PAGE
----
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Old 23-08-2012, 08:27 PM   #106
lightgiver
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Arrow Seqenenre

Tao,called The Brave, ruled over the last of the local kingdoms of the Theban region of Egypt in the Seventeenth Dynasty during the Second Intermediate Period. He probably was the son and successor to Senakhtenre Ahmose and Queen Tetisheri. The dates of his reign are uncertain, but he may have risen to power in the decade ending in 1560 BC or in 1558 BC (based on the probable accession date of Ahmose I, the first ruler of the eighteenth dynasty)... With his queen, Ahhotep I, Seqenenre Tao fathered two pharaohs, Kamose, his immediate successor who was the last pharaoh of the seventeenth dynasty and Ahmose I who, following a regency by his mother, was the first pharaoh of the eighteenth...

Mummified head of Seqenenre depicting his battlewounds...


Seqenenre's mummy was discovered in the Deir el-Bahri cache, revealed in 1881. He was interred along with those of later, eighteenth and nineteenth dynasty leaders, Ahmose I (his second son to be pharaoh), Amenhotep I, Thutmose I, Thutmose II, Thutmose III, Ramesses I, Seti I, Ramesses II, and Ramesses IX, as well as the twenty-first dynasty pharaohs Psusennes I, Psusennes II, and Siamun.
Seqenenre Tao participated in active diplomatic posturing, which consisted of more than simply exchanging insults with the Asiatic ruler in the North. He seems to have led military skirmishes against the Hyksos and, judging from the vicious head wound on his mummy in the Cairo Museum, may have died during one of them...The wound on his forehead was probably caused by a Hyksos axe and his neck wound was probably caused by a dagger while he was prone. There are no wounds on his arms or hands, which suggests he was not able to defend himself...Until 2009 the main hypotheses have been that he died either in a battle against the Hyksos or was killed while sleeping; A reconstruction of his death by Egyptologist Garry Shaw and a weapons expert suggested a third, which they saw as the likeliest, that Seqenenre was executed by the Hyksos kin...According to Masonic authors Robert Lomas and Christopher Knight, Hiram Abiff would have been Egyptian king Seqenenre Tao II, who met an extremely similar death...his mummy is the worst preserved of all the royal mummies held at the Egyptian Museum...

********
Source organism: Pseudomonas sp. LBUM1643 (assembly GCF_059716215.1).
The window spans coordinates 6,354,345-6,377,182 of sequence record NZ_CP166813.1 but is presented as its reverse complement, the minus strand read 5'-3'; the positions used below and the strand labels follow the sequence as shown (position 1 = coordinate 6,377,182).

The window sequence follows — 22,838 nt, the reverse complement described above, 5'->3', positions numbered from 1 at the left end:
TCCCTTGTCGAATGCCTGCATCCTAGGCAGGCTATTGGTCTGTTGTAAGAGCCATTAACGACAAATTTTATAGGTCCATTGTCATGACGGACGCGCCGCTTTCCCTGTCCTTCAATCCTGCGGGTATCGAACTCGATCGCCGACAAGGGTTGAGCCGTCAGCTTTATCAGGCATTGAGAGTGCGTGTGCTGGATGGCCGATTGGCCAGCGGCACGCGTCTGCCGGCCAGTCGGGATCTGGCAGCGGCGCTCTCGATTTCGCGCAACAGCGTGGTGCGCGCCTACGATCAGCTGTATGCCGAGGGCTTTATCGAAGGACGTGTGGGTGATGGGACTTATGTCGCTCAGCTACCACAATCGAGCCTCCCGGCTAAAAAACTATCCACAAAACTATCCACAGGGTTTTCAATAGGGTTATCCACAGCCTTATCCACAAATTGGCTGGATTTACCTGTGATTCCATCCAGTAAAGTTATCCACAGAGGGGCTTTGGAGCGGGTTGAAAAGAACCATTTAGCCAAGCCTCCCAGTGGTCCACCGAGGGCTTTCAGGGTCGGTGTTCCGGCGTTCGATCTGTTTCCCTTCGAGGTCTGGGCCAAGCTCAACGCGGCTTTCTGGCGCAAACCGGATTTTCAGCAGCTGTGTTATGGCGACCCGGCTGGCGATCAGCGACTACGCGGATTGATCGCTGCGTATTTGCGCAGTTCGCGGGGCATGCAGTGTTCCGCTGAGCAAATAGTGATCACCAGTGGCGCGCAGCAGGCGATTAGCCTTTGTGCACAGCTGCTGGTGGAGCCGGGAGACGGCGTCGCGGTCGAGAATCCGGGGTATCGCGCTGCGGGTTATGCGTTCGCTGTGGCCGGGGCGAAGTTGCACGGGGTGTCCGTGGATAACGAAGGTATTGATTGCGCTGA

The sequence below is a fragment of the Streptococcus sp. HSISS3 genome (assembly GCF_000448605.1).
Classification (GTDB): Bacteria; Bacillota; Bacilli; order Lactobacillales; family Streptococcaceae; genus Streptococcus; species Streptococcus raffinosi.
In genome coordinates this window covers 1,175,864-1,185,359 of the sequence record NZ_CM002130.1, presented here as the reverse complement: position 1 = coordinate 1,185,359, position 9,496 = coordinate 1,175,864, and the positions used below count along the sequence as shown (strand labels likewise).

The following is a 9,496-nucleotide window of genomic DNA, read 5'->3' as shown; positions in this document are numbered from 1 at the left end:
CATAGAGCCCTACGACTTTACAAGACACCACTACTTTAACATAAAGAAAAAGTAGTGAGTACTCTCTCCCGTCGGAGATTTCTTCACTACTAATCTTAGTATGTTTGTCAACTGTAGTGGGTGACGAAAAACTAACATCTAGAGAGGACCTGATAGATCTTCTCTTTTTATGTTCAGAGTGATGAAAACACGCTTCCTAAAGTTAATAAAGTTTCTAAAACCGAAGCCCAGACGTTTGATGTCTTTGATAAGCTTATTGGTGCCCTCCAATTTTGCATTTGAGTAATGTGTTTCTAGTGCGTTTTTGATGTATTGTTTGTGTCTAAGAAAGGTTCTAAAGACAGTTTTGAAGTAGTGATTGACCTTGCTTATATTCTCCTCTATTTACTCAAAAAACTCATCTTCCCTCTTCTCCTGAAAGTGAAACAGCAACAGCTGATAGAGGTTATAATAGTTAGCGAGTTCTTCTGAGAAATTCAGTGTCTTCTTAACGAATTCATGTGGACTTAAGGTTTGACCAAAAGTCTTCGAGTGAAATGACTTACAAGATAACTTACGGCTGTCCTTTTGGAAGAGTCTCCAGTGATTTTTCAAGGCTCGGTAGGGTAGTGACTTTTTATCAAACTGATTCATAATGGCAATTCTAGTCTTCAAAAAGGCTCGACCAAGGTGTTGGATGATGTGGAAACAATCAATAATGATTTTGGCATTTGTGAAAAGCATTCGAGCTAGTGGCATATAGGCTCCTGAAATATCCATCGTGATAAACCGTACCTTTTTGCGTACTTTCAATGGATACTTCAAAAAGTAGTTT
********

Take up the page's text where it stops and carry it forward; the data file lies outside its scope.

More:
Quote:
Hiram Abiff is a character who figures prominently in an allegorical play that is presented during the third degree of Craft Freemasonry. In this play, Hiram is presented as being the chief architect of King Solomon's Temple, who is murdered by three ruffians during an unsuccessful attempt to force him to divulge the Master Masons' secret password. It is explained in the lecture that follows this play that the story is a lesson in fidelity to one's word, and in the brevity of life...In his book The Sufis, the Afghan scholar Idries Shah suggested that Dhul-Nun al-Misri might have been the origin of the character Hiram Abiff in the Freemasonic Master Mason ritual. The link, he believes, was through the Sufi sect Al-Banna ("The Builders") who built the Al-Aqsa Mosque and the Dome of the Rock in Jerusalem. This fraternity could have influenced some early masonic guilds which borrowed heavily from the Oriental architecture in the creation of the Gothic style...
http://www.davidicke.com/forum/showp...32&postcount=7
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http://www.davidicke.com/forum/showp...postcount=1303
http://www.davidicke.com/forum/showthread.php?t=151467

Last edited by lightgiver; 23-08-2012 at 08:33 PM.
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